New Year, New You, New Goals

New Year, New Year, New Goals. What does that Mean for 2014?


2013 went out with a bang, but 2014 is here. Are you ready to have the best year of your life? I’m calling this year

“The year of Increase”

Increase in the marketplace, finances, ministry, relationships, health, etc.. all aspects of life. This year IS going to be better than last year!

There is a change that is about to take place in the atmosphere, and either you’re ready to experience the change or stay exactly where you are…. frustrated with not achieving the goals you had set for yourself in the past.

You have been designed for greatness, and it is time to capture that greatness! The picture above illustrates that people make resolutions which last only until the first week of January. People choose to quit and throw in the towel. Why?

Usually, if they don’t get immediate results, they give up.

So this year I’m going to encourage you to allow yourself time to accomplish your goals….Giving up is not an option!

You need to have what are called S.M.A.R.T goals.





T-ime Sensitive

Specific: A specific goal has a much greater chance of being accomplished than a general goal.   A goal needs detail.

EXAMPLE:  A general goal would be, “Get in shape.” But a specific goal would be, “Join a health club and workout 3 days a week.”

Measurable – Establish concrete criteria for measuring progress of a goal.

When you measure your progress, you stay on track so you can reach your target dates!

To determine if your goal is measurable, ask questions such as……

How much? How many?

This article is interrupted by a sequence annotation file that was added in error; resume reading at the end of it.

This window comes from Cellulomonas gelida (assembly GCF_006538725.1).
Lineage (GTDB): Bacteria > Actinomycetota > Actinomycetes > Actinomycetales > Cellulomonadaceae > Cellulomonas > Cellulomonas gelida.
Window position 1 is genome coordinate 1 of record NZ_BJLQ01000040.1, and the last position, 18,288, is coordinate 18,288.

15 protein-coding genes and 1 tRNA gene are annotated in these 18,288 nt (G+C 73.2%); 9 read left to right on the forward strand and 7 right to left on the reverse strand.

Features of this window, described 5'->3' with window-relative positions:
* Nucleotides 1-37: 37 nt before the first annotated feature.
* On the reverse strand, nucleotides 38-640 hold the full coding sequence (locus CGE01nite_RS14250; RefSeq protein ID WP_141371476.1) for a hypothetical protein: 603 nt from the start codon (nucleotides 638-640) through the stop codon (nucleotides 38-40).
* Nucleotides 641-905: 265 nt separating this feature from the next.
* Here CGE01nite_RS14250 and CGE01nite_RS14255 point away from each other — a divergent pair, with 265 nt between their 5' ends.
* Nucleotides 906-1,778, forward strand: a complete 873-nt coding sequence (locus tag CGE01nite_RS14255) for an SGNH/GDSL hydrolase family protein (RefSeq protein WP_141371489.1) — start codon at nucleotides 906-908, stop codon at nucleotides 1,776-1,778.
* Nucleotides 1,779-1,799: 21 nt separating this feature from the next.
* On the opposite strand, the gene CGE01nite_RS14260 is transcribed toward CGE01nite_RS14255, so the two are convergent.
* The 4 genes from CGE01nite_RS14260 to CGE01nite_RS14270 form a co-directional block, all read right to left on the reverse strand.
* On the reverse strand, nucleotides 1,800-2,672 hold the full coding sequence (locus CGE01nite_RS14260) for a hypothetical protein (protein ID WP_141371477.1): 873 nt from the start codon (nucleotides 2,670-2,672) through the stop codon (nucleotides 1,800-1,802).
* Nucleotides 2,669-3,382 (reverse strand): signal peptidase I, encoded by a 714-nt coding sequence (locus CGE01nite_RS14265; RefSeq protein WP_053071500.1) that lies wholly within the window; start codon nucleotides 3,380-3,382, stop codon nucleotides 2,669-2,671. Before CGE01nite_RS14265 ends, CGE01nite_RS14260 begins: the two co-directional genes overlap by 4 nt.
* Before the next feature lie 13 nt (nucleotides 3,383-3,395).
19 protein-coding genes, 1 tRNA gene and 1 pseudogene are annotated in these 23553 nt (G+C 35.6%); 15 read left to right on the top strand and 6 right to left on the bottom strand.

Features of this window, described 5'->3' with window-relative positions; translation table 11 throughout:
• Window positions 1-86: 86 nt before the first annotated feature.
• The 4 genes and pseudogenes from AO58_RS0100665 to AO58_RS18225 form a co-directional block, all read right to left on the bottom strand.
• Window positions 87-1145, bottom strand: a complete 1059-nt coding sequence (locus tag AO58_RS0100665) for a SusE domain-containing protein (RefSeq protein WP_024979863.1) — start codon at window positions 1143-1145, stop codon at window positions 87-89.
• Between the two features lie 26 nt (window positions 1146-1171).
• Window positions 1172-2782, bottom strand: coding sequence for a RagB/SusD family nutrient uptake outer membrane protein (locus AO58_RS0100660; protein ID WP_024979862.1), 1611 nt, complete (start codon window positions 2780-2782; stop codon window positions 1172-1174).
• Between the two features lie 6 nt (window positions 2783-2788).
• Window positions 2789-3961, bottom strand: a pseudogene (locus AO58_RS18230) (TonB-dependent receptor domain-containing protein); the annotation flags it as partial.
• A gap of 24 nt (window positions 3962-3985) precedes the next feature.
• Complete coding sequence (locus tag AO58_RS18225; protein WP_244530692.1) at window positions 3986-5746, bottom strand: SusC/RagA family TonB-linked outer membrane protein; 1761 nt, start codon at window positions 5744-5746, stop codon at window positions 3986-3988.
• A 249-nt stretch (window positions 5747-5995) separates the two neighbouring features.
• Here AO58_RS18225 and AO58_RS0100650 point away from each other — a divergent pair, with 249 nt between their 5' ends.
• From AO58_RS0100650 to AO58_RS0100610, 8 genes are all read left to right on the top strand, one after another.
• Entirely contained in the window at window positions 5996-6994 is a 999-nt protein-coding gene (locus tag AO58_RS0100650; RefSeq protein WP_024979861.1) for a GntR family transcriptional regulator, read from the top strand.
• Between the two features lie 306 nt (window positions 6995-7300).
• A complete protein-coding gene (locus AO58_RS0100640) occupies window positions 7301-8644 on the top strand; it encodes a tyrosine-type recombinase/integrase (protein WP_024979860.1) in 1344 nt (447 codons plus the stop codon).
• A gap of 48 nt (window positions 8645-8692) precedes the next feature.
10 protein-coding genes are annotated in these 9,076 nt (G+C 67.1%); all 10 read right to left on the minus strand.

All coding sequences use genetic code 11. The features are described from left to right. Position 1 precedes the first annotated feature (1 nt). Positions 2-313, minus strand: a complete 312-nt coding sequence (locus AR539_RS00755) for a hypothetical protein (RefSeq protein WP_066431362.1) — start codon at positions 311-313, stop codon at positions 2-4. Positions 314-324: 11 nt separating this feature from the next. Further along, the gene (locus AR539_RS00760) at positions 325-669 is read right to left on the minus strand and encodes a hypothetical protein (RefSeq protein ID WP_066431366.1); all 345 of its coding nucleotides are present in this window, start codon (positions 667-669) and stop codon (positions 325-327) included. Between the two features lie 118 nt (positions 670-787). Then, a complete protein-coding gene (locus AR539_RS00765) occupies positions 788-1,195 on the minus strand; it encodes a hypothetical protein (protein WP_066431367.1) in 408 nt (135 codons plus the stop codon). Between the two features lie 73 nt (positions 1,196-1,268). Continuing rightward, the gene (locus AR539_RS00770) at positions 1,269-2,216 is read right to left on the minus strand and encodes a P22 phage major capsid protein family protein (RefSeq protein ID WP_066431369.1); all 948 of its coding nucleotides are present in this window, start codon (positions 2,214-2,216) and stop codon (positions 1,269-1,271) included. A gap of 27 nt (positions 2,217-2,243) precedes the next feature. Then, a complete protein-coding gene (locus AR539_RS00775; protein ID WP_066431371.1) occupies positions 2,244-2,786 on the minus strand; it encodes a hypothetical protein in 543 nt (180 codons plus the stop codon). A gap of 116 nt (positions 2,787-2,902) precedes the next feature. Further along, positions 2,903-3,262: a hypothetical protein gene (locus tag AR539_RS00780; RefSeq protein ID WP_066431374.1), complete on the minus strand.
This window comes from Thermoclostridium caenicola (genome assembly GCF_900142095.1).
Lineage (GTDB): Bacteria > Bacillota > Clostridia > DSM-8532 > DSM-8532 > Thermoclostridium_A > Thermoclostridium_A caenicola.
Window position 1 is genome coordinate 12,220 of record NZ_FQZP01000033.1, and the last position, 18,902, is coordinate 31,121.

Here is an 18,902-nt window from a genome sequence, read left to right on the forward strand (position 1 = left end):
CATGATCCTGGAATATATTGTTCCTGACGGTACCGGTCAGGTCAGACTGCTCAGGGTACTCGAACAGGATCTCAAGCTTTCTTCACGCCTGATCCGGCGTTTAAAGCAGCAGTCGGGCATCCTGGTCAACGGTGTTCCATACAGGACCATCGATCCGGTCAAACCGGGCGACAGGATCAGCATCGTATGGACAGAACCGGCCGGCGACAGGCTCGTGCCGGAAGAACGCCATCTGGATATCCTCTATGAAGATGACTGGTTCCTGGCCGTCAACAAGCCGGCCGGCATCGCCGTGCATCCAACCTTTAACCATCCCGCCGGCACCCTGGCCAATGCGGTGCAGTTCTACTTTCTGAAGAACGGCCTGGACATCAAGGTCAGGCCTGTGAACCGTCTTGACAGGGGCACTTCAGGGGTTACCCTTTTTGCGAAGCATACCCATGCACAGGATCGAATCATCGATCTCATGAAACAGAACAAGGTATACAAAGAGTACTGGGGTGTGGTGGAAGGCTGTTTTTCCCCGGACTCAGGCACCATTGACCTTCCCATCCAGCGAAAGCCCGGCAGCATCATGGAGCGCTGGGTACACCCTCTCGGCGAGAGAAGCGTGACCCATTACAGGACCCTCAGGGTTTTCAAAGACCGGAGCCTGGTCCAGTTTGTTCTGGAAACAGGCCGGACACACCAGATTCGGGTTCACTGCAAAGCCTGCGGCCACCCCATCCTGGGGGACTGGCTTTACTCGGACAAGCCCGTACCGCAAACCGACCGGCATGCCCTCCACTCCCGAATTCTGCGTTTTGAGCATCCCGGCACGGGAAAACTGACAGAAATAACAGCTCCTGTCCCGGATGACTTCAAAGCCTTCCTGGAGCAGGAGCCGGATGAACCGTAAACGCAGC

How will I know when it is accomplished?

Example: I want to loose 20 lbs by March!

So each week you weigh yourself to see how much weight you have lost.


Attainable – When you identify goals that are most important to you, you begin to figure out ways to make them a reality. You develop core fundamentals to be able to reach them. Goals become attainable when they are specific and measurable.

Realistic– To be realistic, a goal must represent an objective toward which you are both willing and able to work. A goal can be both high-reaching and realistic; you are the only one who can decide just how high your goal should be. But be sure that every goal represents progress.

A high goal is frequently easier to reach than a low one because a low goal exerts low motivational force. Some of the hardest jobs you have ever accomplished actually seemed easier simply because they were a labor of love.

Timely – A goal should be grounded within a time frame. With no time frame tied to reaching a goal, there’s no sense of urgency. If you want to lose 10 lbs, when do you want to lose it by? “Someday” won’t work. But if you anchor it within a specific date, you’ve set your mind into motion to begin working on the goal.

As always, I want to hear how you have been able to achieve your goals from year to year. Perhaps you have your own methods that work best for you and have gotten some amazing results.

I would also like to hear if you have ever applied the S.M.A.R.T method before.

It’s important for me to see your continued success for 2014.

Please share your comments below and follow me on my facebook page.

With you all the way,


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